A. Hutchison writing in the Journal of the Royal Society in 1974, referred to the smallpox vaccines "lack of potency" and the inadequacies of other measures for containment, in his words, "I have given details of the various outbreaks of smallpox in Britain and where they were diagnosed. These clearly indicate that the (preventive) measures are most ineffective.

An article in the New Scientist indicates that "The smallpox family of viruses is genetically unstable," and that new viral strains which threaten the "WHO smallpox eradication programme, could emerge anywhere.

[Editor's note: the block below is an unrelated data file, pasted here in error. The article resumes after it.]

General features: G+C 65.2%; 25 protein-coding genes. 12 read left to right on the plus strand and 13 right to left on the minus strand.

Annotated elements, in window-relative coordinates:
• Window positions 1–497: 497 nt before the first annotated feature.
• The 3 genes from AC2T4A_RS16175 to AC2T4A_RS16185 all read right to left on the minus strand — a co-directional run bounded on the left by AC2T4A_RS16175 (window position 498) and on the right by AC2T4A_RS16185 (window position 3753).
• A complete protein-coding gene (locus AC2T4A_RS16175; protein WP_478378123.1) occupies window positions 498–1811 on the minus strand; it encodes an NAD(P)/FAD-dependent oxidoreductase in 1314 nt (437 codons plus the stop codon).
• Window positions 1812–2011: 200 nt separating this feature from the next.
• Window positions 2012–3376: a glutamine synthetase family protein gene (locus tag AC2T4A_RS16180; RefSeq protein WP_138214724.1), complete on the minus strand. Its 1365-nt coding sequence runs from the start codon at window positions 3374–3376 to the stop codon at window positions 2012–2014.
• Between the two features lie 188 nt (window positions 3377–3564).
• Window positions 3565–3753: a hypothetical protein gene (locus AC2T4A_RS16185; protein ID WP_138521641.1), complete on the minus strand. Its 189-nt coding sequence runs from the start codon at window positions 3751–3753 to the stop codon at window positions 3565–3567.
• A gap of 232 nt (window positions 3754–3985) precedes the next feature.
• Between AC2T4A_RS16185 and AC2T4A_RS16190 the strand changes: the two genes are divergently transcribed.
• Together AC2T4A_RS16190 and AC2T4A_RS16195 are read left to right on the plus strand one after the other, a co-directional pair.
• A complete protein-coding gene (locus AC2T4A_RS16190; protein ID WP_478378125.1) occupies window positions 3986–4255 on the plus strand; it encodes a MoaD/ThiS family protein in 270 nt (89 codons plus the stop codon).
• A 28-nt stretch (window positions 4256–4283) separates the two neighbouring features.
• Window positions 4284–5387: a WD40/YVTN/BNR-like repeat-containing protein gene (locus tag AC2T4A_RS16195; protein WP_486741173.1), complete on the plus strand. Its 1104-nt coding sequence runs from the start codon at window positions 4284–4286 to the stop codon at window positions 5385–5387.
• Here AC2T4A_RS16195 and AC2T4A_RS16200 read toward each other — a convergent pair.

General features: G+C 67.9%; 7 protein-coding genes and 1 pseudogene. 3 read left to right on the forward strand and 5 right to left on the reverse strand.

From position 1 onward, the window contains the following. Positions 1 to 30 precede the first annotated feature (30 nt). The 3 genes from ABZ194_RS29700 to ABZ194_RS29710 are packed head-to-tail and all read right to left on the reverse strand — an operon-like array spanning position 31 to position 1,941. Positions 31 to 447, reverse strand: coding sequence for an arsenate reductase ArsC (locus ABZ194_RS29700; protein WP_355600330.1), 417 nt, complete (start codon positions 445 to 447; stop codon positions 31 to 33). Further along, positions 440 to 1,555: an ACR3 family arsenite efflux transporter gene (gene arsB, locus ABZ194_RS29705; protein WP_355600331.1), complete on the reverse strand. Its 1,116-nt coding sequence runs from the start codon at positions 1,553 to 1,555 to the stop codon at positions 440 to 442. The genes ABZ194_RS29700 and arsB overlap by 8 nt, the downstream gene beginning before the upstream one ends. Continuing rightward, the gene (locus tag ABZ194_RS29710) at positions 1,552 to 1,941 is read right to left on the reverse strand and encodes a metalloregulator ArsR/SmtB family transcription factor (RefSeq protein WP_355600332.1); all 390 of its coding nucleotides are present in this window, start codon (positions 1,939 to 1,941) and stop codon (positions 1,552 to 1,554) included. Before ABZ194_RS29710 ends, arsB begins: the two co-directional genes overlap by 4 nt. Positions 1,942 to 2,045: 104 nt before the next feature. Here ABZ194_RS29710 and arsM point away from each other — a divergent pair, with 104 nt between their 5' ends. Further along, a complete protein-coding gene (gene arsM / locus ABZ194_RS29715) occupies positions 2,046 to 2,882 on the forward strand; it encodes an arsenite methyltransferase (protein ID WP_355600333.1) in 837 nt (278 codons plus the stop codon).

116 It is thus of interest that in a 1980 article in the Australasian Nurses Journal, Dettman and Kalokerinos pointed out that electron-microscopy cannot distinguish between the various "poxviruses.117 (According to D, de Saving of IDRC, as of 1990 DNA sequencing can make the distinquishingment. What is not known though, is whether this has any beating on the reporting of the various "pox" diseases worldwide.) This fact led them to raise a vitally significant question "as to whether smallpox may be declared conquered, (it's estimated that only 10 percent of the world population actually received the vaccine) with the possibility of it masquerading under the guise of a similar pox." Their line of evidence and reasoning is summarily stated: